[unisog] Re: Re: Large Attack

Don Wolf SecuredSite at hotmail.com
Mon Mar 4 19:39:31 GMT 2002

Points taken and I too agree.  I strongly urged all my clients as well as my
current employer to publicize any and all intruders.  I assumed this would
let the administrators of those addresses take responsibility for their
users actions and possibly build themselves a better case for IT security
"upgrades".  Unfortunately I failed to see the big picture.  You see, the
perpetrators of the probing, hacking, scanning, etc. took advantage of the
minimal publicity and  increased their activity.  I seemed to get the
impression they were trying a "let's see what this shows up as" approach to
hacking. Some times publicity can have a entirely different outcome then
what was intended, that's all I'm trying to imply!

 Don J. Wolf - Security Consultant
 SecuredSite Intrusion Specialists

----- Original Message -----
From: "Walter G. Aiello" <Walter.Aiello at Duke.edu>
To: "Don Wolf" <SecuredSite at hotmail.com>
Cc: <doug at unc.edu>; <incidents at securityfocus.org>; <unisog at sans.org>; "ITS
Security" <security at unc.edu>
Sent: Monday, March 04, 2002 2:09 PM
Subject: Re: [unisog] Re: Re: Large Attack

> Greetings, Don:
> I replied to David Staggs at Vanderbilt as follows:
>  Yes, I agree that a well-protected and moderated site that
>  listed problem networks would be an excellent idea. SANS
>  has a list of the "Top 10 Most Wanted" that contains the 10
>  worst offenders in the previous 5 day period.
>  If a list such as that were combined into a list of sources
>  and ISP's that are the least responsive, and if enough of us
>  blocked the offenders, it might just hit their bottom line
>  hard enough for them to start taking some responsibility.
> What would be very useful would be a list of ISP's and the IP
> addresses they control. That would enable us to completely
> block those ISP's without having a "dribble effect" of blocking
> a subnet, only to be attacked from another of their subnets,
> and so on. For example, Jordan Wiens provided a list of network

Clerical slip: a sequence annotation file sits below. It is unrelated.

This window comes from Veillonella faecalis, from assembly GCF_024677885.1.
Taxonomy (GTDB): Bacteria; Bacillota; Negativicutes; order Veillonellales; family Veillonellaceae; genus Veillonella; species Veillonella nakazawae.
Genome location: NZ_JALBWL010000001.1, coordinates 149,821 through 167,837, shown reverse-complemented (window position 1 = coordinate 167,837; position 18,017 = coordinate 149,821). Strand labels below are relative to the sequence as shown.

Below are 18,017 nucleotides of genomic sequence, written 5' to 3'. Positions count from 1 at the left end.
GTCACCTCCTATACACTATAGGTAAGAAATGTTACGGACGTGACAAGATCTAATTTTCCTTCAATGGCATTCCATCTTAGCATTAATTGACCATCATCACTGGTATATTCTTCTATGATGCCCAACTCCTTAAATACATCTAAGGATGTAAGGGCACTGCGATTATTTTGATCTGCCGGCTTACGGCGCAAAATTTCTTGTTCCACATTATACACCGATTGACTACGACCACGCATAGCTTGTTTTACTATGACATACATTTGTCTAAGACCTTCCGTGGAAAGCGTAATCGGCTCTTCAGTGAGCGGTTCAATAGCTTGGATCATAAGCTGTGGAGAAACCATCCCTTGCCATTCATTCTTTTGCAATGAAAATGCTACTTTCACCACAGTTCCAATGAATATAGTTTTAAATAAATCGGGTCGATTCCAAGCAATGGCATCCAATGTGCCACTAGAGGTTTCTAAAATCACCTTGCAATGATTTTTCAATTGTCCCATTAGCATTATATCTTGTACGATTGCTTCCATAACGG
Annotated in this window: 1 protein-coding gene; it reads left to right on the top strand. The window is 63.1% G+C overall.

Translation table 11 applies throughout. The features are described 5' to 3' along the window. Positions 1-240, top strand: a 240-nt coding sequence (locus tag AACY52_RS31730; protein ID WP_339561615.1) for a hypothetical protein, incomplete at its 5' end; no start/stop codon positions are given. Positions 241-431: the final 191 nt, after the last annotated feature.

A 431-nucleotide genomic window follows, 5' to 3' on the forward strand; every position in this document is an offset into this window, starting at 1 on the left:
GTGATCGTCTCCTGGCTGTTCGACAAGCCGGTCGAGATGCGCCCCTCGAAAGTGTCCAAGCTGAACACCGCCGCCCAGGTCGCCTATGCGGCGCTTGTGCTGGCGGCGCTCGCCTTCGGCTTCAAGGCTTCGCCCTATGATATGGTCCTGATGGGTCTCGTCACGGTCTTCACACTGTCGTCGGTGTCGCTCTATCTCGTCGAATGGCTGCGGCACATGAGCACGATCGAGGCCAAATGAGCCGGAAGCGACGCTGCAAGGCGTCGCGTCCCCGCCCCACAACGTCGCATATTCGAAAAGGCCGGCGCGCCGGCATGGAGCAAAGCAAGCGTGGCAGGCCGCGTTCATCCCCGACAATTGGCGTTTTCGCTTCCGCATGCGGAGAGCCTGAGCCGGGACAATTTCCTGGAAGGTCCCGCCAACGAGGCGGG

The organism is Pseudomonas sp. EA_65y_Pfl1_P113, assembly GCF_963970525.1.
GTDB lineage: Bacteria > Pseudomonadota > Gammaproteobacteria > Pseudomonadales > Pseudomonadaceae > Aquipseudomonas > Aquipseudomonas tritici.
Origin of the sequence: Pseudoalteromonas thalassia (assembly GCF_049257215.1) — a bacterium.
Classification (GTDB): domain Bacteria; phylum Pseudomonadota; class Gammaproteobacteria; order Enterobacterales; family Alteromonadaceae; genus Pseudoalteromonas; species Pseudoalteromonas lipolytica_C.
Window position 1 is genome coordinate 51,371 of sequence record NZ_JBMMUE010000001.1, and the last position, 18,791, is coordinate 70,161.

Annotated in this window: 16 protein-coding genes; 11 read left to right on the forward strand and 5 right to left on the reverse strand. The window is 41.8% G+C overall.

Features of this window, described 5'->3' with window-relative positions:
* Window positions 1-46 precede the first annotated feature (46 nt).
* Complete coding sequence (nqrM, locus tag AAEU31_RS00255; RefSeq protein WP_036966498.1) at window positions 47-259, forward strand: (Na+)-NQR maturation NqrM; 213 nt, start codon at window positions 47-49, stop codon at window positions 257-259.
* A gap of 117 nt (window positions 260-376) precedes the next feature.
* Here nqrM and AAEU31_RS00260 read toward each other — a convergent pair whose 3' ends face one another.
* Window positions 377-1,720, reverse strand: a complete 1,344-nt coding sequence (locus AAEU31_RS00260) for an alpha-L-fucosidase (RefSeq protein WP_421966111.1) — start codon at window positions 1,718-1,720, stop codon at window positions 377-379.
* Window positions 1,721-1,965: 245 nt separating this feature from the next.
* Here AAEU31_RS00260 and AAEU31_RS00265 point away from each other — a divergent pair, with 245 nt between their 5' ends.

> blocks owned by France Telecom (wanadoo.fr's parent company),
> which has been particulary unresponsive to complaints about the
> hailstorm of portscanning coming from their network. Several
> posters evidently indicated that they were at least considering
> blocking all traffic from those IP ranges. I added a few
> subnets to his list:
> ----------------
>   except for:
> except for:
> Something like a "Top 10" (perhaps Bottom Ten" would be more
> appropriate) list of ISP's and their network blocks would be
> extremely helpful to those of us who want to restrict access
> by those ISP's.
> Best regards and thank you.
> Walter G. Aiello
> --
> Dr. Walter G. Aiello
> Manager, Network and Information Services
> Magnetic Resonance Research Section
> Box 3808, Department of Radiology
> Duke University Medical Center
> Walter.Aiello at Duke.edu
> (919) 684 7519
> Don Wolf wrote:
> >
> > In regards to your interest in seeing "a site to list 'dirty subnets' -
> > those subnets from which we see
> > repeated attacks", there is a great site in which to go.  DShield has
> > doing just that for some time.  Just thought I'd point it out for those
> > didn't know.  This link according to DShield "shows the top 10 offenders
> > according to the DShield database".
> >
> > http://www.dshield.org/top10.html
> >
> > ___________________________________
> >  Don J. Wolf - Security Consultant
> >  SecuredSite Intrusion Specialists
> >  www.SecuredSite.org

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